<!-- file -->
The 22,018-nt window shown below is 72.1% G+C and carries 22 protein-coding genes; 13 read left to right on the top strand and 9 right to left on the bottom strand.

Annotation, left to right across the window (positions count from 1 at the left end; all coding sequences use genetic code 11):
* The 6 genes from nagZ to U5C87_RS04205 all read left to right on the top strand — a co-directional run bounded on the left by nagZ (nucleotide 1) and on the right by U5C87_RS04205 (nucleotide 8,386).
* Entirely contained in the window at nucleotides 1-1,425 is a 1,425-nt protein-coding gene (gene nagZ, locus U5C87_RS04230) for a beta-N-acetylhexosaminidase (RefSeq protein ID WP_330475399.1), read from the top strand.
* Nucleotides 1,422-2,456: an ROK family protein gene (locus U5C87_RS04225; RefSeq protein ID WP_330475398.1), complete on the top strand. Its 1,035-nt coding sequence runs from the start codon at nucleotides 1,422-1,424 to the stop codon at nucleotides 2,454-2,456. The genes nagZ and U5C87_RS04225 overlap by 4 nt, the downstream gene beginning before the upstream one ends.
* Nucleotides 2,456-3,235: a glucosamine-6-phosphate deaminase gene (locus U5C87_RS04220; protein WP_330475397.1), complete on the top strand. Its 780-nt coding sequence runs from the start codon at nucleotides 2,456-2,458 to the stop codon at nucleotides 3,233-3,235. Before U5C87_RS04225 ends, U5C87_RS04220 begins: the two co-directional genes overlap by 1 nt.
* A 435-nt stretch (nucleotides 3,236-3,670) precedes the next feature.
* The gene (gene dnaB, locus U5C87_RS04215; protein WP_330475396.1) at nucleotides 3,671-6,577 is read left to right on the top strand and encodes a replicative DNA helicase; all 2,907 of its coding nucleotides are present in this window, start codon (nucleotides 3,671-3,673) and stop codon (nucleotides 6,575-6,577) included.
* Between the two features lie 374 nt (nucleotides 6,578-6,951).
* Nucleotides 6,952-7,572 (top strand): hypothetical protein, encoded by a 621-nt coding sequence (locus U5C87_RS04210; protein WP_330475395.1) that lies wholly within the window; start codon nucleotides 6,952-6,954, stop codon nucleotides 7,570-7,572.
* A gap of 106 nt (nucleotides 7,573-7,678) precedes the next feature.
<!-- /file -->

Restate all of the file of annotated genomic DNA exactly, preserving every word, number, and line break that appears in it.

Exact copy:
The 22,018-nt window shown below is 72.1% G+C and carries 22 protein-coding genes; 13 read left to right on the top strand and 9 right to left on the bottom strand.

Annotation, left to right across the window (positions count from 1 at the left end; all coding sequences use genetic code 11):
* The 6 genes from nagZ to U5C87_RS04205 all read left to right on the top strand — a co-directional run bounded on the left by nagZ (nucleotide 1) and on the right by U5C87_RS04205 (nucleotide 8,386).
* Entirely contained in the window at nucleotides 1-1,425 is a 1,425-nt protein-coding gene (gene nagZ, locus U5C87_RS04230) for a beta-N-acetylhexosaminidase (RefSeq protein ID WP_330475399.1), read from the top strand.
* Nucleotides 1,422-2,456: an ROK family protein gene (locus U5C87_RS04225; RefSeq protein ID WP_330475398.1), complete on the top strand. Its 1,035-nt coding sequence runs from the start codon at nucleotides 1,422-1,424 to the stop codon at nucleotides 2,454-2,456. The genes nagZ and U5C87_RS04225 overlap by 4 nt, the downstream gene beginning before the upstream one ends.
* Nucleotides 2,456-3,235: a glucosamine-6-phosphate deaminase gene (locus U5C87_RS04220; protein WP_330475397.1), complete on the top strand. Its 780-nt coding sequence runs from the start codon at nucleotides 2,456-2,458 to the stop codon at nucleotides 3,233-3,235. Before U5C87_RS04225 ends, U5C87_RS04220 begins: the two co-directional genes overlap by 1 nt.
* A 435-nt stretch (nucleotides 3,236-3,670) precedes the next feature.
* The gene (gene dnaB, locus U5C87_RS04215; protein WP_330475396.1) at nucleotides 3,671-6,577 is read left to right on the top strand and encodes a replicative DNA helicase; all 2,907 of its coding nucleotides are present in this window, start codon (nucleotides 3,671-3,673) and stop codon (nucleotides 6,575-6,577) included.
* Between the two features lie 374 nt (nucleotides 6,578-6,951).
* Nucleotides 6,952-7,572 (top strand): hypothetical protein, encoded by a 621-nt coding sequence (locus U5C87_RS04210; protein WP_330475395.1) that lies wholly within the window; start codon nucleotides 6,952-6,954, stop codon nucleotides 7,570-7,572.
* A gap of 106 nt (nucleotides 7,573-7,678) precedes the next feature.